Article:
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Rural Humboldt County Suffered High Coronavirus Infection Rate

The highest coronavirus infection rate in Nevada is found far away from the big cities of Las Vegas and Reno.

Rural Humboldt County, population 17,000, has more positive tests per capita than anywhere else in the state, according to Johns Hopkins University.

Richard Stone, mayor of Winnemucca, the Humboldt County seat, told State of Nevada that the bulk of the cases were tracked to a large family gathering that attracted Las Vegans who brought in the coronavirus.

“What happened to us we had a couple, social family gatherings and people from Las Vegas had come up here who were infected and started the infection in our community,” Stone said.

The county has 77 confirmed cases of the virus and Stone said 75 percent of those can be traced back to the family gathering.

He also noted that the county is doing more testing than the state average, which means there will be more cases. The area was able to secure enough tests to do community testing.

Combining the expanded community testing and the testing done by the hospital, the county was at a 6 percent positivity rate, which Stone admits is high.

“We’ve got a good handle on it. Yeah, the number is higher than we care to see but I think we’re doing a lot of the right things,” he said.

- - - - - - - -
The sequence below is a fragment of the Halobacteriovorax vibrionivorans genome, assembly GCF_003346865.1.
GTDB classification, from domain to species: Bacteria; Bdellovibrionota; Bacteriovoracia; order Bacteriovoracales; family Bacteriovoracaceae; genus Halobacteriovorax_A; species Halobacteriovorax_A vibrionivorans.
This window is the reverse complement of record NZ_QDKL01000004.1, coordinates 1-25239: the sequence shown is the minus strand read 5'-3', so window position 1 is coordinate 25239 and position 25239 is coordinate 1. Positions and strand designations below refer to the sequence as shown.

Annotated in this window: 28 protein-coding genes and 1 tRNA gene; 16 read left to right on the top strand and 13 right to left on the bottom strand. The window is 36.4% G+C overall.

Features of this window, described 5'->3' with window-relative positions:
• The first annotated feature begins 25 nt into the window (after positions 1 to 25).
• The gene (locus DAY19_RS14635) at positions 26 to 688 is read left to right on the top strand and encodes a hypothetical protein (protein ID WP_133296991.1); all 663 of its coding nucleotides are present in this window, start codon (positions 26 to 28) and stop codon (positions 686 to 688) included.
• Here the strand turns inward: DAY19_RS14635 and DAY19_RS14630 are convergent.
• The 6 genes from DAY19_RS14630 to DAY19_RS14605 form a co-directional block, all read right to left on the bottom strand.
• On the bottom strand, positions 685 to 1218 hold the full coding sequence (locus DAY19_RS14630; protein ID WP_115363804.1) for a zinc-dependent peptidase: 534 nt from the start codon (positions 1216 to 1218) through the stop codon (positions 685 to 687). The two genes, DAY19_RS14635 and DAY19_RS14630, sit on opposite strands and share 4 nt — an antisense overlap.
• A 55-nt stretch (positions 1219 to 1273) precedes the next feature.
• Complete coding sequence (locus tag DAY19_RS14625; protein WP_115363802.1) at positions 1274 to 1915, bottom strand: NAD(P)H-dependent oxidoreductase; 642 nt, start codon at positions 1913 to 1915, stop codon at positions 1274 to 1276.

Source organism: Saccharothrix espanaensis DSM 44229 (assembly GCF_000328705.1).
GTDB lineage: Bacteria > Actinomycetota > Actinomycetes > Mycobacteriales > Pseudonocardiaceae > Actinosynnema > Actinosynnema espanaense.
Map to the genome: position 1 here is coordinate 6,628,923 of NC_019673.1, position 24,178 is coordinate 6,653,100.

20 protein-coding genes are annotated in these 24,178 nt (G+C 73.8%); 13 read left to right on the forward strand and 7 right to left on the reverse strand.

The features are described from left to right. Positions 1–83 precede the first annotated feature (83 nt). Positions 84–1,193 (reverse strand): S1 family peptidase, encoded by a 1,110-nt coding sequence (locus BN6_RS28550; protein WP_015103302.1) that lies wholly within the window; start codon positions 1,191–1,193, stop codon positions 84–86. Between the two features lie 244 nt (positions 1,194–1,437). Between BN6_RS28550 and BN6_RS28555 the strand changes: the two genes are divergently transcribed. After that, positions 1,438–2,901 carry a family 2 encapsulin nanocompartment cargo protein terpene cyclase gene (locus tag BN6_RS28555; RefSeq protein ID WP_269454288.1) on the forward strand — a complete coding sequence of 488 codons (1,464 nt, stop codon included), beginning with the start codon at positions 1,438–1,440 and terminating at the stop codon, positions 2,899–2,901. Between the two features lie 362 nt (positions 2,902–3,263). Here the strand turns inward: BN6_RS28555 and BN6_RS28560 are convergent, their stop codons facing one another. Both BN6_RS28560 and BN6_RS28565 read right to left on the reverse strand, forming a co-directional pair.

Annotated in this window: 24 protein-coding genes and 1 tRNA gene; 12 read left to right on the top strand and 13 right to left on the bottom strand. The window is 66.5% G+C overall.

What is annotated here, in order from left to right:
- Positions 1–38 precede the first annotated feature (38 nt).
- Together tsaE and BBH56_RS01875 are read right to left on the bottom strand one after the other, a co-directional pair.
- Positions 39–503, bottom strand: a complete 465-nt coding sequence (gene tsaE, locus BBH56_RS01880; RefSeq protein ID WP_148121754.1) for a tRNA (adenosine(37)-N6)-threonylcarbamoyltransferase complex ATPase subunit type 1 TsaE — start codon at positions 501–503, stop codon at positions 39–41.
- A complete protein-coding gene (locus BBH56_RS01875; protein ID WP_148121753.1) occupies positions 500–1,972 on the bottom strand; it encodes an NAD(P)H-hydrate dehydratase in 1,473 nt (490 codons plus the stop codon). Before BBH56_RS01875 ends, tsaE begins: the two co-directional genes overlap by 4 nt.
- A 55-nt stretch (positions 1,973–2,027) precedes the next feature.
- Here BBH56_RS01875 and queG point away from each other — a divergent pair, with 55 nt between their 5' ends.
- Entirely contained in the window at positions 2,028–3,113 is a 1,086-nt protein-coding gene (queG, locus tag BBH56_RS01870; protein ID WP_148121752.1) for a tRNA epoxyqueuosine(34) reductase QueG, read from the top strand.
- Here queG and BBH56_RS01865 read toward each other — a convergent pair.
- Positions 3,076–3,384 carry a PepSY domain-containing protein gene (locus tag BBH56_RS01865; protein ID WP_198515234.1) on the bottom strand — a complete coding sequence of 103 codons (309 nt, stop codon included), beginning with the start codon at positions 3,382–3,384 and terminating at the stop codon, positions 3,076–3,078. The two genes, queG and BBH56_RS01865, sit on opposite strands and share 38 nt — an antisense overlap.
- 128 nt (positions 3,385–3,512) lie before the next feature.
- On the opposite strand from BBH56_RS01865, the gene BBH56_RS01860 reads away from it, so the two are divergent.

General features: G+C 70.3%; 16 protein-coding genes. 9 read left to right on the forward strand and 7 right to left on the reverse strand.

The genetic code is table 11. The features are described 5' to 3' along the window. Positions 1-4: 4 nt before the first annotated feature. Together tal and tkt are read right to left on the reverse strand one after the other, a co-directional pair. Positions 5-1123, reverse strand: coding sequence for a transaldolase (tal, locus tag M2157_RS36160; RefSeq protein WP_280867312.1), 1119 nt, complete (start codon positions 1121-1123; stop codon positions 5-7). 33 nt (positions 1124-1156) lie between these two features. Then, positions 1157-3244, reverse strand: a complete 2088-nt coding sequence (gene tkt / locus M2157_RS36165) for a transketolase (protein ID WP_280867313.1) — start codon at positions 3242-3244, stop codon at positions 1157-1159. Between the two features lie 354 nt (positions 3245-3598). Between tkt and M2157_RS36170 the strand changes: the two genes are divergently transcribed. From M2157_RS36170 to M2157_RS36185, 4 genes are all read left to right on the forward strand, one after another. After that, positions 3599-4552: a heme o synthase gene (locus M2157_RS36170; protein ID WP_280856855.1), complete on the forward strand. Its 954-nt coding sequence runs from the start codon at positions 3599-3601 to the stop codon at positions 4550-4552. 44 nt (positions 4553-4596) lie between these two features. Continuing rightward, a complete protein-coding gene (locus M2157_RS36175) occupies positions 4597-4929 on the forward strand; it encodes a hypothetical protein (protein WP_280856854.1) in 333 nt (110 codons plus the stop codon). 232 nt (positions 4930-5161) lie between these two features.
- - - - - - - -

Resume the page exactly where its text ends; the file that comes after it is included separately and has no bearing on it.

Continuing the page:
But because the community is small, Stone said people know those who are infected and the four people who died from COVID-19, the disease caused by the coronavirus.

All of the deaths are connected to the family gathering that caused the initial outbreak, he said.

Because Winnemucca is a small community, people call Stone personally to express their opinions about the virus and lockdown. 

“It’s like anyplace else. You’ve got the people who don’t really believe it’s happening and then we’ve got the people who are just totally paranoid about it,” he said

He said there are people who believe he didn't do enough. Some wanted him to place police officers at the freeway exit ramps to stop people from coming into the community. 

Others couldn't see why gatherings had to stop and parks close. 

"It’s kind of a balance act," he said.

Stone expects to see a half dozen of the small businesses in the area to close because of the governor's decision to close non-essential businesses to stop the spread of the virus.

Despite the economic impacts, which Stone expects to be severe, he does support the governor's decisions.

“I commend Gov. Sisolak because right off the bat he jumped in there and he shut down the casinos which to me was a very brave move for him to do. He saw that we had a problem and he addressed it,” he said.

Stone would like more advance notice from the governor's office about what will be next, especially because there are large events that bring in tourists and help fill businesses' coffers during the summer.

“We have canceled everything pretty much through June," he said, "We do have a big Silver State Rodeo. It’s a high school finals that we have every year and that’s the one right now that’s on the chopping block. If things don’t turn around that may be canceled along with our Fourth of July activities.”

Richard Stone, mayor, Winnemucca

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With deep experience in journalism, politics, and the nonprofit sector, news producer Doug Puppel has built strong connections statewide that benefit the Nevada Public Radio audience.